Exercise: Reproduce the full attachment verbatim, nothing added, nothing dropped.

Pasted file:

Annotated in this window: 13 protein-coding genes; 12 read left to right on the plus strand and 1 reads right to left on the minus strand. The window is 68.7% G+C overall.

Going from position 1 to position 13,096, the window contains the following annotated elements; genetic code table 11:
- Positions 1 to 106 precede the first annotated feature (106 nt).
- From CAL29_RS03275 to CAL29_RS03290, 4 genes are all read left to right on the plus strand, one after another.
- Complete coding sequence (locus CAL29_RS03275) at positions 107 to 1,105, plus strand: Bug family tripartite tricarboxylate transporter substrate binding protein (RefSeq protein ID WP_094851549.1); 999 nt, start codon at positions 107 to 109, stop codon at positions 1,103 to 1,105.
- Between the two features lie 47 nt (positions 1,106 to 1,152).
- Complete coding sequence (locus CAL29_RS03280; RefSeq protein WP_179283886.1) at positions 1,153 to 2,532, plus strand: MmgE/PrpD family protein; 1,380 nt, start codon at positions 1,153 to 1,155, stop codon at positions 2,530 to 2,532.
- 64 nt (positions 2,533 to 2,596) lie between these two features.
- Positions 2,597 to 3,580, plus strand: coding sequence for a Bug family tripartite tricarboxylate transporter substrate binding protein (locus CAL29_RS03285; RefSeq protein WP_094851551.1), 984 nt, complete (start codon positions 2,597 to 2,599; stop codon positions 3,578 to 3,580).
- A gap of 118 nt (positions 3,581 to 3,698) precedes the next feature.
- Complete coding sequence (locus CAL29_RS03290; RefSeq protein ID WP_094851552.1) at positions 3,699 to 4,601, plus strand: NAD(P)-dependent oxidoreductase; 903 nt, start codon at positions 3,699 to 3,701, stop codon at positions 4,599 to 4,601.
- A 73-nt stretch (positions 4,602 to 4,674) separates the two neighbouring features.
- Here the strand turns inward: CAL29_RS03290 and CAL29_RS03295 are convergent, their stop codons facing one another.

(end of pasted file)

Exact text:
Annotated in this window: 13 protein-coding genes; 12 read left to right on the plus strand and 1 reads right to left on the minus strand. The window is 68.7% G+C overall.

Going from position 1 to position 13,096, the window contains the following annotated elements; genetic code table 11:
- Positions 1 to 106 precede the first annotated feature (106 nt).
- From CAL29_RS03275 to CAL29_RS03290, 4 genes are all read left to right on the plus strand, one after another.
- Complete coding sequence (locus CAL29_RS03275) at positions 107 to 1,105, plus strand: Bug family tripartite tricarboxylate transporter substrate binding protein (RefSeq protein ID WP_094851549.1); 999 nt, start codon at positions 107 to 109, stop codon at positions 1,103 to 1,105.
- Between the two features lie 47 nt (positions 1,106 to 1,152).
- Complete coding sequence (locus CAL29_RS03280; RefSeq protein WP_179283886.1) at positions 1,153 to 2,532, plus strand: MmgE/PrpD family protein; 1,380 nt, start codon at positions 1,153 to 1,155, stop codon at positions 2,530 to 2,532.
- 64 nt (positions 2,533 to 2,596) lie between these two features.
- Positions 2,597 to 3,580, plus strand: coding sequence for a Bug family tripartite tricarboxylate transporter substrate binding protein (locus CAL29_RS03285; RefSeq protein WP_094851551.1), 984 nt, complete (start codon positions 2,597 to 2,599; stop codon positions 3,578 to 3,580).
- A gap of 118 nt (positions 3,581 to 3,698) precedes the next feature.
- Complete coding sequence (locus CAL29_RS03290; RefSeq protein ID WP_094851552.1) at positions 3,699 to 4,601, plus strand: NAD(P)-dependent oxidoreductase; 903 nt, start codon at positions 3,699 to 3,701, stop codon at positions 4,599 to 4,601.
- A 73-nt stretch (positions 4,602 to 4,674) separates the two neighbouring features.
- Here the strand turns inward: CAL29_RS03290 and CAL29_RS03295 are convergent, their stop codons facing one another.